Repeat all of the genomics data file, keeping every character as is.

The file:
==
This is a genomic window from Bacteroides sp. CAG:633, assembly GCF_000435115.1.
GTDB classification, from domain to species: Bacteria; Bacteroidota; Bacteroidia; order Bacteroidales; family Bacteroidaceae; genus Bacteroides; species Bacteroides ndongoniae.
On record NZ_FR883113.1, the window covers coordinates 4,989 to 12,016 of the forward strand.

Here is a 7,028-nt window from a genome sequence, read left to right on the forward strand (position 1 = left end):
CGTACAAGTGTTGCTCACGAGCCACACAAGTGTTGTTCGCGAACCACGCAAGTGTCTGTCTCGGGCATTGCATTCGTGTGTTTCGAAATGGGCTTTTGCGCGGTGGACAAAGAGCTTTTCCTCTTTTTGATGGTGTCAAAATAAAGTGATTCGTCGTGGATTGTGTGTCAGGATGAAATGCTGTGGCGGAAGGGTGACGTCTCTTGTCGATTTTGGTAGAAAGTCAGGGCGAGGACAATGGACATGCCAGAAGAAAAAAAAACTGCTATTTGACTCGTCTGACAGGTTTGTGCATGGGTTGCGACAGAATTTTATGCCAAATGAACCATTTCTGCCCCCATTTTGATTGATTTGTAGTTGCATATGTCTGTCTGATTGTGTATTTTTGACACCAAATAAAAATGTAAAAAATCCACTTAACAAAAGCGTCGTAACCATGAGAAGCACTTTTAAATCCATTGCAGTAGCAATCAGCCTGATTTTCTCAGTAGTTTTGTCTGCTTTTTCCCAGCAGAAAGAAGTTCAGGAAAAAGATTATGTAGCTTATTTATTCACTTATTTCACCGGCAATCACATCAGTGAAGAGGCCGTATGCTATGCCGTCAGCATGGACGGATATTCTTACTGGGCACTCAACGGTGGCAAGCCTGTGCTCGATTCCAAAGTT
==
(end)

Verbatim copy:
This is a genomic window from Bacteroides sp. CAG:633, assembly GCF_000435115.1.
GTDB classification, from domain to species: Bacteria; Bacteroidota; Bacteroidia; order Bacteroidales; family Bacteroidaceae; genus Bacteroides; species Bacteroides ndongoniae.
On record NZ_FR883113.1, the window covers coordinates 4,989 to 12,016 of the forward strand.

Here is a 7,028-nt window from a genome sequence, read left to right on the forward strand (position 1 = left end):
CGTACAAGTGTTGCTCACGAGCCACACAAGTGTTGTTCGCGAACCACGCAAGTGTCTGTCTCGGGCATTGCATTCGTGTGTTTCGAAATGGGCTTTTGCGCGGTGGACAAAGAGCTTTTCCTCTTTTTGATGGTGTCAAAATAAAGTGATTCGTCGTGGATTGTGTGTCAGGATGAAATGCTGTGGCGGAAGGGTGACGTCTCTTGTCGATTTTGGTAGAAAGTCAGGGCGAGGACAATGGACATGCCAGAAGAAAAAAAAACTGCTATTTGACTCGTCTGACAGGTTTGTGCATGGGTTGCGACAGAATTTTATGCCAAATGAACCATTTCTGCCCCCATTTTGATTGATTTGTAGTTGCATATGTCTGTCTGATTGTGTATTTTTGACACCAAATAAAAATGTAAAAAATCCACTTAACAAAAGCGTCGTAACCATGAGAAGCACTTTTAAATCCATTGCAGTAGCAATCAGCCTGATTTTCTCAGTAGTTTTGTCTGCTTTTTCCCAGCAGAAAGAAGTTCAGGAAAAAGATTATGTAGCTTATTTATTCACTTATTTCACCGGCAATCACATCAGTGAAGAGGCCGTATGCTATGCCGTCAGCATGGACGGATATTCTTACTGGGCACTCAACGGTGGCAAGCCTGTGCTCGATTCCAAAGTT